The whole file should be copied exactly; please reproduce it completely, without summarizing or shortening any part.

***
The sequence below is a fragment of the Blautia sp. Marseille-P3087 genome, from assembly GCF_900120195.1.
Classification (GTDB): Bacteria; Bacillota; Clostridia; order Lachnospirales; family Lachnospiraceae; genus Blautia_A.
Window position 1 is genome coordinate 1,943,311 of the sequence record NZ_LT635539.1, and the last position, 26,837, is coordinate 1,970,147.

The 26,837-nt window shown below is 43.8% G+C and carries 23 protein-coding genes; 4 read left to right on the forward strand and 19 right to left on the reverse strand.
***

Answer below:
The sequence below is a fragment of the Blautia sp. Marseille-P3087 genome, from assembly GCF_900120195.1.
Classification (GTDB): Bacteria; Bacillota; Clostridia; order Lachnospirales; family Lachnospiraceae; genus Blautia_A.
Window position 1 is genome coordinate 1,943,311 of the sequence record NZ_LT635539.1, and the last position, 26,837, is coordinate 1,970,147.

The 26,837-nt window shown below is 43.8% G+C and carries 23 protein-coding genes; 4 read left to right on the forward strand and 19 right to left on the reverse strand.